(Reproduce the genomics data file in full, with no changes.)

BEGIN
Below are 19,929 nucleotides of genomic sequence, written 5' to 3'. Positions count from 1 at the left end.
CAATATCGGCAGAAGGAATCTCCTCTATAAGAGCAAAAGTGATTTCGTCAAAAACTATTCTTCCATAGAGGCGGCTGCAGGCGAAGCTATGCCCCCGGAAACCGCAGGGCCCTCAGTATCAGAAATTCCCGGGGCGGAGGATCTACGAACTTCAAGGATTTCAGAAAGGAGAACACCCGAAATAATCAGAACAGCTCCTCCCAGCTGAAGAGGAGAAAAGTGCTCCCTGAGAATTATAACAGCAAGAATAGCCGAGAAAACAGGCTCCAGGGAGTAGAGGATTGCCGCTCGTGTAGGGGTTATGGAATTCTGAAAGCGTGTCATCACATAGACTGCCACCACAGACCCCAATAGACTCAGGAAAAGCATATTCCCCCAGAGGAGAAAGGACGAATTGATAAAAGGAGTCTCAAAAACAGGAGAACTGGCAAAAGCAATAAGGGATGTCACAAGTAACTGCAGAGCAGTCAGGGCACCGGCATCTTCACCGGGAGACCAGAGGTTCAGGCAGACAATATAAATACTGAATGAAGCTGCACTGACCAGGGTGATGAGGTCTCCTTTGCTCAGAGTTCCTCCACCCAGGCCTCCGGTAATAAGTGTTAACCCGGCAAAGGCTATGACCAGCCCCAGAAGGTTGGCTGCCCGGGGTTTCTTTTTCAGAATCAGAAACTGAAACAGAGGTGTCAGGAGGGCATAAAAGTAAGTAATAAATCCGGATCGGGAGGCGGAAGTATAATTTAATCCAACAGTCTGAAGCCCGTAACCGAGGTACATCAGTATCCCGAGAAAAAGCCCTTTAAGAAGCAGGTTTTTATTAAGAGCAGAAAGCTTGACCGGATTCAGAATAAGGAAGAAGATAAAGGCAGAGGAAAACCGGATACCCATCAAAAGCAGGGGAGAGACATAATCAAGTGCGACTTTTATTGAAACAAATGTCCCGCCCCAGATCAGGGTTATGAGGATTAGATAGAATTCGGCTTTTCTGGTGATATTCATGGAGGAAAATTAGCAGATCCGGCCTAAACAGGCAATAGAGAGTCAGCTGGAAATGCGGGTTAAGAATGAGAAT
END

Below are 19,929 nucleotides of genomic sequence, written 5' to 3'. Positions count from 1 at the left end.
CAATATCGGCAGAAGGAATCTCCTCTATAAGAGCAAAAGTGATTTCGTCAAAAACTATTCTTCCATAGAGGCGGCTGCAGGCGAAGCTATGCCCCCGGAAACCGCAGGGCCCTCAGTATCAGAAATTCCCGGGGCGGAGGATCTACGAACTTCAAGGATTTCAGAAAGGAGAACACCCGAAATAATCAGAACAGCTCCTCCCAGCTGAAGAGGAGAAAAGTGCTCCCTGAGAATTATAACAGCAAGAATAGCCGAGAAAACAGGCTCCAGGGAGTAGAGGATTGCCGCTCGTGTAGGGGTTATGGAATTCTGAAAGCGTGTCATCACATAGACTGCCACCACAGACCCCAATAGACTCAGGAAAAGCATATTCCCCCAGAGGAGAAAGGACGAATTGATAAAAGGAGTCTCAAAAACAGGAGAACTGGCAAAAGCAATAAGGGATGTCACAAGTAACTGCAGAGCAGTCAGGGCACCGGCATCTTCACCGGGAGACCAGAGGTTCAGGCAGACAATATAAATACTGAATGAAGCTGCACTGACCAGGGTGATGAGGTCTCCTTTGCTCAGAGTTCCTCCACCCAGGCCTCCGGTAATAAGTGTTAACCCGGCAAAGGCTATGACCAGCCCCAGAAGGTTGGCTGCCCGGGGTTTCTTTTTCAGAATCAGAAACTGAAACAGAGGTGTCAGGAGGGCATAAAAGTAAGTAATAAATCCGGATCGGGAGGCGGAAGTATAATTTAATCCAACAGTCTGAAGCCCGTAACCGAGGTACATCAGTATCCCGAGAAAAAGCCCTTTAAGAAGCAGGTTTTTATTAAGAGCAGAAAGCTTGACCGGATTCAGAATAAGGAAGAAGATAAAGGCAGAGGAAAACCGGATACCCATCAAAAGCAGGGGAGAGACATAATCAAGTGCGACTTTTATTGAAACAAATGTCCCGCCCCAGATCAGGGTTATGAGGATTAGATAGAATTCGGCTTTTCTGGTGATATTCATGGAGGAAAATTAGCAGATCCGGCCTAAACAGGCAATAGAGAGTCAGCTGGAAATGCGGGTTAAGAATGAGAAT